You just turned 65. David Broza (Haifa, Israel, 1955) sings in Spanish, Hebrew and English and is admired around the world. “I always film everything,” he says. «Now I have filmed the recording of At home Limón. I was lucky to record in Madrid with Javier Limon and, for me, it is a tribute to the Spanish guitar. I would not dare to make an album for the interest of teaching how I play. I have never considered myself a guitarist or soloist, there have been very few times that I have been called from a studio to accompany an artist. I have been my companion, for my needs, and it is true that I play in an original, different way, I have an interpretation ».
What are its sources? Because it is true that sometimes he remembers the flamenco touch.
Everything and nothing (laughs). I’ve heard from jazz to Jackson Browne and Paul Simon and James Taylor; and the Spanish, Paco de Lucía, with whom I have shared a poster, Manzanita, with whom I have worked, and each one inspired me, in one way or another. And I, emulating, copying the styles, searching, Joaquín Rodrigo, the Aranjuez’s concert…
Yes, yes, it is that all that is seen in the new album, even Django Reinhardt, can it be?
Django Reinhardt, Stéphane Grappelli… you know? I have played with Al Di Meola many years ago, in the time when I used the grid (capodestra) on the fret. In the world of guitarists there are no laws. You have to touch and take out what your soul asks for in a total way, and for that you have to practice, practice and practice. You have to dedicate your whole life to that instrument, to your voice, to whatever it is so that the moment they ask you or the moment you have decided to go out, and give everything, like a bullfighter, there is no other way , it is your life and it is your soul, there is neither zero nor there are a hundred, there are thousands and thousands, you do not give your one hundred percent, you are entirely what you give. It’s your skin, it’s your bone, it’s your blood, it’s everything. When you stop playing the song and people applaud you, they don’t applaud you because you’ve done very well, they do it because you’ve touched their soul. As Javier Limón said when we entered the studio: «We have to record the sound of the guitar, as you play it, for eternity. To inspire them, to entertain them, he is your muse, you will inspire many people, it is for eternity. This is the studio, what happens on stage stays on stage. And the next day you have to reinvent yourself again. I have not done anything else in my life since the moment I decided to become a musician, which was not before my twenty-second birthday. And this album was the first time that I learned to show myself without being ashamed, in front of the microphone, without singing, and say: “Look, these are my songs and here you have them.”
You decide to record only with the accompaniment of your guitar.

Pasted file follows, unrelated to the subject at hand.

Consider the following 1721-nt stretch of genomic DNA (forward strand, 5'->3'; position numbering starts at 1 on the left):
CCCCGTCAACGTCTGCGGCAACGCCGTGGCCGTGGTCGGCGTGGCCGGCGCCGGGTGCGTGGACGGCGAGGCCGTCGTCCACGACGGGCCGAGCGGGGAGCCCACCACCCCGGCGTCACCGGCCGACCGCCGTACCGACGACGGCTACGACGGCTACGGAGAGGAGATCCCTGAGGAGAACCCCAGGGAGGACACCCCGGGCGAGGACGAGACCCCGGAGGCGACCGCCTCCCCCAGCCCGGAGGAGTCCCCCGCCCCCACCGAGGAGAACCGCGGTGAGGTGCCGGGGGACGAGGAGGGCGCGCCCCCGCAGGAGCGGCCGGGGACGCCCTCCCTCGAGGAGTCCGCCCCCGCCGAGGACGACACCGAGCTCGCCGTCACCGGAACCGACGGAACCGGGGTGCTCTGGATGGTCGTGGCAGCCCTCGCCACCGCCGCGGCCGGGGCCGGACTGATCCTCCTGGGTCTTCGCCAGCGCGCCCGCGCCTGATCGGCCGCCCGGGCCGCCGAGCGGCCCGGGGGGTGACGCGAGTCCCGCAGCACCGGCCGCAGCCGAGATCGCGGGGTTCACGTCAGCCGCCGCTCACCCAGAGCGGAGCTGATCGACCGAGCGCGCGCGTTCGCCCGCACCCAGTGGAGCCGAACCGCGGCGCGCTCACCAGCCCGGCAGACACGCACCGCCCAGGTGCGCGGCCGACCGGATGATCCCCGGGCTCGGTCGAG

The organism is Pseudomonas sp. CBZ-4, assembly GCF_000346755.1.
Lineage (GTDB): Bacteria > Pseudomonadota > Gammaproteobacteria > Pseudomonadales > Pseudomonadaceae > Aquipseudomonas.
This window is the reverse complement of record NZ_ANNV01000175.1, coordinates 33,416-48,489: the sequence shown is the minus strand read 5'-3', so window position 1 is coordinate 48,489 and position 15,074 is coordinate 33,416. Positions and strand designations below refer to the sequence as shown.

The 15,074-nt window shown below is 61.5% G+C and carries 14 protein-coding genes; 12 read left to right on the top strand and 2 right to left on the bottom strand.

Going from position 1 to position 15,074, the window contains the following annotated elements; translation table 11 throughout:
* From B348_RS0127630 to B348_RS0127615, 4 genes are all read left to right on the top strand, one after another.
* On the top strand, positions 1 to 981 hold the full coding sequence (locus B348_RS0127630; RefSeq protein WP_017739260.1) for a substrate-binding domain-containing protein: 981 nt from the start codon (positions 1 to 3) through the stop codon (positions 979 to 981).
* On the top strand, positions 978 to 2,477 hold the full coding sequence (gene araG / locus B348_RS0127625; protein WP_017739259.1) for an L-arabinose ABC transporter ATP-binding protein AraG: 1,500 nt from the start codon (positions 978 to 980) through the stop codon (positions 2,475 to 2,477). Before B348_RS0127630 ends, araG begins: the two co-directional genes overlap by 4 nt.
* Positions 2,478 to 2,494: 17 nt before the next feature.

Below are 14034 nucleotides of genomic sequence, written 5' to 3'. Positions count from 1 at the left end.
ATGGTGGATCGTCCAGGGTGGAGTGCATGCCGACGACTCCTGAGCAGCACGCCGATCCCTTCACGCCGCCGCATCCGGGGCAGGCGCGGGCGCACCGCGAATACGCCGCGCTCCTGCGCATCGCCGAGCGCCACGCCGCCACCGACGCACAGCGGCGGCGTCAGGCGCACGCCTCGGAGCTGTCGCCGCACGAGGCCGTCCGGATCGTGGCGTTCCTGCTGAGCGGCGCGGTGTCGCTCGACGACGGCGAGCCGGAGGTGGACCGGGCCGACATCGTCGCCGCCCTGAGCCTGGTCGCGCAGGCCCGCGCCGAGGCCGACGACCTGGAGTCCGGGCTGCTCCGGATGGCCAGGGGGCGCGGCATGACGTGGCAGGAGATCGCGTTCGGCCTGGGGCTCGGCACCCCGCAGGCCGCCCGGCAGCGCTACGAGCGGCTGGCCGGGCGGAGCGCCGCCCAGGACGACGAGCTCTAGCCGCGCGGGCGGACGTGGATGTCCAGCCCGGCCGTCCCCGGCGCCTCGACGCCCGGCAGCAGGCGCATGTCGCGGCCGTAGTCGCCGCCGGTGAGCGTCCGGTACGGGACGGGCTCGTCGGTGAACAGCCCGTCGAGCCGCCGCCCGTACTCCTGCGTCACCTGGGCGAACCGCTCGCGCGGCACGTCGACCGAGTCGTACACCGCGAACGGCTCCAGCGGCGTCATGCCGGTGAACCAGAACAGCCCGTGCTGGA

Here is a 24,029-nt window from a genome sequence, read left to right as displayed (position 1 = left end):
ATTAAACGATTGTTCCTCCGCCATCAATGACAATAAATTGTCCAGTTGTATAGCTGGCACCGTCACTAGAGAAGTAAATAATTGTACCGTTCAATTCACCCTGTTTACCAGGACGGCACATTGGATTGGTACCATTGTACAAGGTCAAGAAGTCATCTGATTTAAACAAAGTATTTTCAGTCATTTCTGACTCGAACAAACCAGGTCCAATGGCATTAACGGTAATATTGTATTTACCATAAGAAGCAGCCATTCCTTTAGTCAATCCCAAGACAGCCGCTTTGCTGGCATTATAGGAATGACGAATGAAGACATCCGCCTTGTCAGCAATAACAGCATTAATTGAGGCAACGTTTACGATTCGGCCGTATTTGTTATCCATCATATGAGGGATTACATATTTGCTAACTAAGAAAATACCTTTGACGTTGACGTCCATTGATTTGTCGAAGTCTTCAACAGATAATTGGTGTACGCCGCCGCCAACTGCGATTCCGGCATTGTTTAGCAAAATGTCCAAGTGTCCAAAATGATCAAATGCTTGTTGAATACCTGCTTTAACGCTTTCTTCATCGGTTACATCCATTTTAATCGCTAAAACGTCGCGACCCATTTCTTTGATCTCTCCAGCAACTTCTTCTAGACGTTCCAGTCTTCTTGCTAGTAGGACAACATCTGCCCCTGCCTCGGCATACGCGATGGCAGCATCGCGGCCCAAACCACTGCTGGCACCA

I had never had the idea for an instrumental album. Although my fans had asked me many times. That’s when the president of S-Curve, the label, which is from BMG, Steve Greenberg, calls me and tells me that he knows me well, because he has recorded two of my albums, and asks me if I have instrumental songs. And I say, “No, why?” And he replied: “Well, I think it’s time, because I am missing an instrumental album by David Broza.” I tried to tell him that the world is not expecting that, that it is not necessary. “No,” he answered, “it is necessary and I have the cache for that.” Well, let me think about it. And it didn’t have a theme. So I sat at home and started composing in the morning.
That, when did you start composing these songs?
I think three years ago. And, after a year – because I’m doing an average of one hundred and fifty concerts a year, I can’t stop playing on five continents: Japan, Australia, the United States … – I had eight special songs for the album, another one that I picked up. that of Townes Van Zandt and another of Complete Parking. In the end, when I called him, he said it was a shame, because he didn’t have the budget anymore, so we waited. Then a year passed, I called Greenberg to see who we were going to produce it with, and another six months went by, until one night my wife said to me: «Why don’t you call Javier Limón? He knows you well, he respects you a lot. I sent him a WhatsApp message, he was just recording in Cuba, and he told me: “Since Paco de Lucía died, I have not been very excited about making an instrumental album.” And, ten minutes later, he adds: «You know? Thinking about your guitar, the way you play, I would love to do it, it is a different world from what I know ». This is how we met in July 2019 and entered the Casa Limón studio. Before I had four months to practice eight hours a day. We set six days to record twelve songs and on the fourth day we had everything. He says to me: “Hey, you have arrived so prepared that I almost only had to set the record of recording.” And, there we are, this is the sound. But the biggest challenge was when Javier asked me to record with the guitars with which Paco de Lucía recorded the last albums in his studio. And I told him: «I don’t know, flamenco guitars are very special, my style is much harder». Well, in the end I did 11 songs with these guitars by Vicente Carrillo, who is a luthier who comes from Cuenca. The only one that I do with my Contreras guitar, from Madrid, with which I have played since I was 12 years old, is “Nili’s Waltz.” Flamencas, in addition to studying to play them, are very delicate in themselves. I’m a rocker, a bit of a beast on stage, but in the studio I had to control my hands as if they were two different bodies, the right hand had to be weak and the left as if it were iron to get this beautiful sound. And Javier Limón did the miracle of recording it for eternity.